But that’s not what happened here. The court admits that the law on privacy of transmitted communications deals with “a diminished expectation of privacy due to the risk that the recipient will reveal the communication, not that the government will be monitoring the communication unbeknownst to the third party,” but then jumps to the conclusion that “the communications at issue here had been sent to a third party, which reduces [the defendant’s] privacy interest at least somewhat, if perhaps not as much as if the foreign national had turned them over to the government voluntarily. “
See what did the Judge do there??
So here’s the takeaway from this case. When you send an email you have an expectation of privacy. But when that email is received, you run the risk that the recipient will disclose the contents, and therefore you have a diminished expectation of privacy – EVEN IF the recipient never disclosed it. If you didn’t want it to be secret, you should never have sent it. So private communications are not private because – well, because they are communications.
Of course, the Court could have said that by communicating with someone overseas, the Portland defendant ran the risk that that person was under surveillance, or some such argument. But the court ruled that the mere act of sending an email diminishes your privacy interest in the contents of that email because someone else COULD have (but didn’t) revealed it to the cops. And leaving your sister in the house diminishes your expectation of privacy because she COULD have (but didn’t) invite the cops in.
If other courts adopt this rationale, then there’s virtually nothing left of the Fourth Amendment. The issue is not whether a third party consented, but whether they COULD have consented. And if they could have, then they need not. It puts privacy on its head, and is a misinterpretation of the concept of the “invited ear.” The invited ear doctrine says that if you invite someone else to listen in on your conversation, and that person turns over the contents to the police, you can’t complain. But the key here is INVITED. Just because I invited Maude to listen in doesn’t mean that the cops can. The essence of privacy is control.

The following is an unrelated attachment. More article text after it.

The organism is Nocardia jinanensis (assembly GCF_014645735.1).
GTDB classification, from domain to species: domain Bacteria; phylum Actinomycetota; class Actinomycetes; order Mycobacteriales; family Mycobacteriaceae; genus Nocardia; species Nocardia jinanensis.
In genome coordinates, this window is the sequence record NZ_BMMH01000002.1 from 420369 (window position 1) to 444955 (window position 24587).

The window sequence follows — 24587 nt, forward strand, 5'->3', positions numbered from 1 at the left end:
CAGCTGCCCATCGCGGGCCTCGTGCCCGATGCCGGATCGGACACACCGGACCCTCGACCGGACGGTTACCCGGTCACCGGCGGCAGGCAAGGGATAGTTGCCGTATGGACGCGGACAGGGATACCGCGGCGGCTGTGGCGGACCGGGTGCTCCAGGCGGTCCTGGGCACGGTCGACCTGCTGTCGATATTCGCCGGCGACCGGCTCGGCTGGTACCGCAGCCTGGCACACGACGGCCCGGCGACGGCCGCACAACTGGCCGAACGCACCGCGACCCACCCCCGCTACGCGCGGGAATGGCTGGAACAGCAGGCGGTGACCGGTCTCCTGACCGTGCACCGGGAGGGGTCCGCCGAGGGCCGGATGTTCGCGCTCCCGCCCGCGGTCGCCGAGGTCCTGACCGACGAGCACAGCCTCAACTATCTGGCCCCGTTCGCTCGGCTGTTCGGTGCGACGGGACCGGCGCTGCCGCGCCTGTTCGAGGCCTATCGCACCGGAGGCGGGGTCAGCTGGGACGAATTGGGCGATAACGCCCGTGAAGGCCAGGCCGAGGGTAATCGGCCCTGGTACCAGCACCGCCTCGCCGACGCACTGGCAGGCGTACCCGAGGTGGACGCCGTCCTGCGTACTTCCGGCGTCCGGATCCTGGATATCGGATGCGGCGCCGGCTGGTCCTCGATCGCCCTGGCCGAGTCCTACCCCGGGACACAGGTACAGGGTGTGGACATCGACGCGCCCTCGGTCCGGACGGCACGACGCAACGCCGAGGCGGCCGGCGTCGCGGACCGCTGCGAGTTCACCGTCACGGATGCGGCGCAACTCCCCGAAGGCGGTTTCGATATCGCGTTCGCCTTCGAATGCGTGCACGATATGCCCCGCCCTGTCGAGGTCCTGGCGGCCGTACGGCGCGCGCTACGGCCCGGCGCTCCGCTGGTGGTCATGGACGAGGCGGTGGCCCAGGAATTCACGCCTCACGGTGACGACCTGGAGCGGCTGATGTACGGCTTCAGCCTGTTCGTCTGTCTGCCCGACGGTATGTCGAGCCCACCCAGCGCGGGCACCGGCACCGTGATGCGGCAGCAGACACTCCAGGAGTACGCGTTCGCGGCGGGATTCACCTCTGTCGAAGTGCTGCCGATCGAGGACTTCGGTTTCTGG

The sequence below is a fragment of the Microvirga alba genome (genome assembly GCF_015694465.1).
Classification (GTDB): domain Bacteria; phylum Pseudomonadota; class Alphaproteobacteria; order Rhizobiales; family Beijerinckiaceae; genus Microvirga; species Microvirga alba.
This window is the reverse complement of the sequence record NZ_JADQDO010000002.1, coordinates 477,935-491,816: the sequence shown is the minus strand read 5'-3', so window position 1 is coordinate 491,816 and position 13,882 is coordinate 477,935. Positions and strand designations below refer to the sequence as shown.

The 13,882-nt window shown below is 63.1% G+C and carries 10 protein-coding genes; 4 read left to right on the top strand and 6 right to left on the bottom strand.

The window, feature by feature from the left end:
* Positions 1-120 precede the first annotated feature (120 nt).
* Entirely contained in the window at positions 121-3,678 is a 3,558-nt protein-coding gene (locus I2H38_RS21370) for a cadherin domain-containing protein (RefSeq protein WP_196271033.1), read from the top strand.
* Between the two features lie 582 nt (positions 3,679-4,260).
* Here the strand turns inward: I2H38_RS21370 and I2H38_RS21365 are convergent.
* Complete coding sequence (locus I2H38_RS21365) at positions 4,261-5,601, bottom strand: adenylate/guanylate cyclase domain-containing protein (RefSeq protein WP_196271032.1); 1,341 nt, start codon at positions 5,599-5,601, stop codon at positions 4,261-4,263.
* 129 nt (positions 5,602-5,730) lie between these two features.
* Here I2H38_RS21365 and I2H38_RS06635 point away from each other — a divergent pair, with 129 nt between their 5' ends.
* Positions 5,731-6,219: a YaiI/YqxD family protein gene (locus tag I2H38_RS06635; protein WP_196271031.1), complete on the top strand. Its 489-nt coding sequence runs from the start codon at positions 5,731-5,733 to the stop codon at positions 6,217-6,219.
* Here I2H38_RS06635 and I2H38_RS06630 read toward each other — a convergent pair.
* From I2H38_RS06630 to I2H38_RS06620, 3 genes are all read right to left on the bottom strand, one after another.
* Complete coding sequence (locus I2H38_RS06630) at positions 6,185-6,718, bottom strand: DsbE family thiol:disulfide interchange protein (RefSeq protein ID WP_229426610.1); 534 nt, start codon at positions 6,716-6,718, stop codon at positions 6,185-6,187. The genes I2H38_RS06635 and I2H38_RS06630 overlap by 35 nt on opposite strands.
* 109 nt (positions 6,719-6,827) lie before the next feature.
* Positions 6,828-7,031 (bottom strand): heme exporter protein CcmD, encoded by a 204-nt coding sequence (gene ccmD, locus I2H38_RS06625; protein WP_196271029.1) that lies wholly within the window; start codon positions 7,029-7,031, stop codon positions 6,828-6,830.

Now, if I mail you a letter and the cops get a warrant to search your house and find my letter – well, I likely have little chance to complain. It’s like that Jerry Seinfeld routine about when clothes become “laundry” and when they become clothes again. A magazine becomes “mail” when I stick a stamp on it and put it in the mailbox. It becomes a magazine again when you get it in the mail and plop it on your table. But this doesn’t mean that the police can read your mail or mine because at some point it won’t be mail.
The court is correct that a warrant served on the recipient of email diminishes the privacy rights of the sender, just as the warrant executed at the recipient of mail generally extinguishes the privacy rights of the sender of mail. But online the email tends to stay where it is – more like a dead drop than a physical transfer. The problem with analogies are that they are as imperfect as a square peg in a round hole. And they are little basis for litigation.
The sender lost his privacy rights NOT because he sent the email to a third party and that act diminished his privacy right. He lost his privacy right because the government had a warrant addressed to the third party for the inbound email – which “belonged” (yeah another bad analogy) to the recipient.